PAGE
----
A previously well 43-year-old Australian lawyer was hiking the Kokoda Track in Papua New Guinea in August 2008. She awoke with a headache on the second day and, suspecting dehydration, consumed about 7 L of fluid while hiking.
By late afternoon she complained of increased headache and nausea, which was exacerbated by her lying supine. She developed seizures several hours after profuse vomiting. Temazepam and metoclopramide were administered rectally due to limited medical resources. Three doctors present provisionally diagnosed dilutional hyponatraemia but had no facilities for intravenous therapy. Arrangements were made for urgent repatriation by helicopter to Port Moresby but this was later abandoned due to bad weather.
She deteriorated overnight, becoming unresponsive to painful stimuli and lapsing into coma. Her vomiting and convulsions continued. With no rescue imminent, salt solution approximating normal saline was administered rectally. There was some improvement in eye-opening and verbal responses on the Glasgow Coma Scale.
Fortuitously, an American naval hospital ship anchored outside Port Moresby retrieved her via helicopter the following afternoon. Her plasma sodium on arrival to intensive care was 114 mmol/L. After she was intubated and treated with intravenous hypertonic saline, the patient made a good recovery.
Exercise-associated hyponatraemia (EAH) is a modern, life-threatening condition first described in 19851 after introduction of guidelines promoting excessive fluid intake during exercise.2 EAH is defined as hyponatraemia occurring during or up to 24 hours after prolonged exercise (generally > 4 hours duration).3 This “conditioned overhydration” — drinking beyond thirst, variously influenced by misunderstanding of exercise physiology, media including sports-drink advertising,4 and forced rehydration protocols5 — has been reported among hikers,6 military personnel5 and long-distance sports participants.7 Despite being well documented in scientific literature, those most at risk are unaware of this preventable condition.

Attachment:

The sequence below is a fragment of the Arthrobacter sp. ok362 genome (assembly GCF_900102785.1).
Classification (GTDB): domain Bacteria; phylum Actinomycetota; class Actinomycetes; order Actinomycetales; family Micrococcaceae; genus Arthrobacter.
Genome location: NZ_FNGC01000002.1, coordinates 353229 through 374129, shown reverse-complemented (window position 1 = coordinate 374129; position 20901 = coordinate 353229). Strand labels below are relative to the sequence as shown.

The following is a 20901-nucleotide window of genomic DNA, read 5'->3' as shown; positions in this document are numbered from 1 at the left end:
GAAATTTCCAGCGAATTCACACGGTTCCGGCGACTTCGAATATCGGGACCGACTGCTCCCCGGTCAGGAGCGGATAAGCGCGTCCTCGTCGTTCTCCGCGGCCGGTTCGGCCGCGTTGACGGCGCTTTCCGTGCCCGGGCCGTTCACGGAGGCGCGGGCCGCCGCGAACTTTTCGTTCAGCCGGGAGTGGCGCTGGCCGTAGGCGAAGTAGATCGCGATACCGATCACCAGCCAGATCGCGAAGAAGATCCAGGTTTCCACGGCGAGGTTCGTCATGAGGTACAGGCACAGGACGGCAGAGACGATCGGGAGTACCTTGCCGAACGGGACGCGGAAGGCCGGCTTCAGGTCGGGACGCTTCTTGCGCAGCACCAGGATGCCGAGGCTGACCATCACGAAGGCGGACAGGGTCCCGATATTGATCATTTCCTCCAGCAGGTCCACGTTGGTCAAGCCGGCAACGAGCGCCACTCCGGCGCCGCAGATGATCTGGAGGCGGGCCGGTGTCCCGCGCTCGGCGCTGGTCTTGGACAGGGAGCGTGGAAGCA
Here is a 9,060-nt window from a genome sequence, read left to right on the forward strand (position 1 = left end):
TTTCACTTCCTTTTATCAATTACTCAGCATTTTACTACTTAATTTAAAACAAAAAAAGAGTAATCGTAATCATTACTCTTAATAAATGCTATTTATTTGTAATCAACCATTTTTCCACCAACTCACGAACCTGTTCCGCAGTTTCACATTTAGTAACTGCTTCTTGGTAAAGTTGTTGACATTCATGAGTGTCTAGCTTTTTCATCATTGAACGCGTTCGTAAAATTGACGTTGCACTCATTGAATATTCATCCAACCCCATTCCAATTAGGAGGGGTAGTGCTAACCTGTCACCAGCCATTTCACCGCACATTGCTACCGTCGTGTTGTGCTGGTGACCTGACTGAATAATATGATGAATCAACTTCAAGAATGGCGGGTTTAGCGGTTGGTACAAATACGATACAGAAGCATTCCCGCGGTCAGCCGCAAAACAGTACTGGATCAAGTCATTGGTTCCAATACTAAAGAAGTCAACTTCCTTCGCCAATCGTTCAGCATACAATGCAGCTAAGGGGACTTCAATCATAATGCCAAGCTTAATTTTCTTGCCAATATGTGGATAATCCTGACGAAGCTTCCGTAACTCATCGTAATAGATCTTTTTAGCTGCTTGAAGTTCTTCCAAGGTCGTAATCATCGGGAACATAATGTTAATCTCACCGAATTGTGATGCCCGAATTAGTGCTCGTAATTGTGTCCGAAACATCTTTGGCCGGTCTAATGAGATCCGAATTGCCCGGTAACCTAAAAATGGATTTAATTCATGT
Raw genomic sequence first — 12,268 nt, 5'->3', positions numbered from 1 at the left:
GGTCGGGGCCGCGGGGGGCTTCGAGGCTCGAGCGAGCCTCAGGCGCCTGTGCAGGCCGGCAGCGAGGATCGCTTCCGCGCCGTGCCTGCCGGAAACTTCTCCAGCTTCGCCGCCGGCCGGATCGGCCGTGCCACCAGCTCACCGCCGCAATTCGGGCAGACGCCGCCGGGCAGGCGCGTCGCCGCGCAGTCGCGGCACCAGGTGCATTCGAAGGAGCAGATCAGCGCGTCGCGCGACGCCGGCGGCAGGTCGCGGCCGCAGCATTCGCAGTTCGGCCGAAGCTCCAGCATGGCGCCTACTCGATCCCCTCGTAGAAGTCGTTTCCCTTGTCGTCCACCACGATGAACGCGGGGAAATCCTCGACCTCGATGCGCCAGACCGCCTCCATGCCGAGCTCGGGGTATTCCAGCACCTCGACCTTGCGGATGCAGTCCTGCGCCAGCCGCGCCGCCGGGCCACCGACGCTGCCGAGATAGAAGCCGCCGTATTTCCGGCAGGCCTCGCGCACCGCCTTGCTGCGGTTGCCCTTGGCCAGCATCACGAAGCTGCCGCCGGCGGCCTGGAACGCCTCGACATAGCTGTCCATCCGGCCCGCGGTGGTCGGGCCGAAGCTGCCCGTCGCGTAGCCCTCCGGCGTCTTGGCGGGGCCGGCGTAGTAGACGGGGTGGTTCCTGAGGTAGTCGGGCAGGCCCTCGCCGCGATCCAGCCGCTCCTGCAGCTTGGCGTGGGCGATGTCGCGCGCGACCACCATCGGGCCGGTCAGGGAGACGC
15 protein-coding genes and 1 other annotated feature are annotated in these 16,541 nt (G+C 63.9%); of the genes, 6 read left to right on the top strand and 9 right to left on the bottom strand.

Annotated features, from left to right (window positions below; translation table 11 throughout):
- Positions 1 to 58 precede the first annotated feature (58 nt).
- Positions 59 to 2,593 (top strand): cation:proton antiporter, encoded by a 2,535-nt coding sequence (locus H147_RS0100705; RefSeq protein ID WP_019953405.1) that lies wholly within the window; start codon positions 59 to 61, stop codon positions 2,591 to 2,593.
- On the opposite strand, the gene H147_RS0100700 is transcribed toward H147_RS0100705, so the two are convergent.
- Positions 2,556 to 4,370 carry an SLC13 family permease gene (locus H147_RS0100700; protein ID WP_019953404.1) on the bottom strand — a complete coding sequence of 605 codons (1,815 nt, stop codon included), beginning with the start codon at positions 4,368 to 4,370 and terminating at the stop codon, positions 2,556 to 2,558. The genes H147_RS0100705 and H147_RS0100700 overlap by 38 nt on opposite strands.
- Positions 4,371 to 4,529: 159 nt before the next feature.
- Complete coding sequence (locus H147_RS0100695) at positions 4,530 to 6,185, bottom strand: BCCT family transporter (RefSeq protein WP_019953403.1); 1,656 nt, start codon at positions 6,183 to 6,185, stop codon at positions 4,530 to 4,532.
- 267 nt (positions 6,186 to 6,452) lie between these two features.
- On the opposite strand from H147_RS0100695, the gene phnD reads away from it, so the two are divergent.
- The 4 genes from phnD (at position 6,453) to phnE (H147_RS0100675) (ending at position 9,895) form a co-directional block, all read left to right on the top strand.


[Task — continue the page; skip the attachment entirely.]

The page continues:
EAH is common, with reported incidences of hyponatraemia (serum sodium concentration, < 135 mmol/L) and critical hyponatraemia (serum sodium concentration, < 120 mmol/L) during the 2002 Boston Marathon of 13% and 0.6%, respectively.7 At least eight fatalities have been documented8 — likely an underestimation given difficulties with postmortem diagnosis.9 The unexplained deaths in 2009 of four previously well hikers on the Kokoda Track in similar conditions provide urgency to the need to raise awareness of the association between overhydration and EAH.
Extensive research confirms EAH is primarily dilutional secondary to overhydration,10 manifest as weight gain during exercise. That only a small proportion of individuals exposed to overhydration develop hyponatraemia suggests a role for associated underlying defects in free water excretion. These include exercise-induced non-osmotic antidiuretic hormone secretion,11 while the recent description of an activating mutation of the arginine vasopressin receptor 212 may explain the undetectable antidiuretic hormone levels found in other cases.13 Excessive-sweat sodium losses associated with subclinical cystic fibrosis have also been described.14
Identified risk factors for EAH8 include excessive drinking behaviour, weight gain during exercise, female sex, slow performance pace, high availability of drinking fluids, > 4 hours’ exercise duration and hot environmental conditions consistent with our scenario. Female sex hormones inhibit cellular sodium–potassium–ATPase function, which may explain the observed higher risk of EAH and cerebral oedema among women.8 Slow performance pace may reflect insufficient physical training and provides the opportunity for overhydration.
Lessons from practice
Military personnel, hikers and endurance sports participants are at risk due to overhydration during prolonged exercise.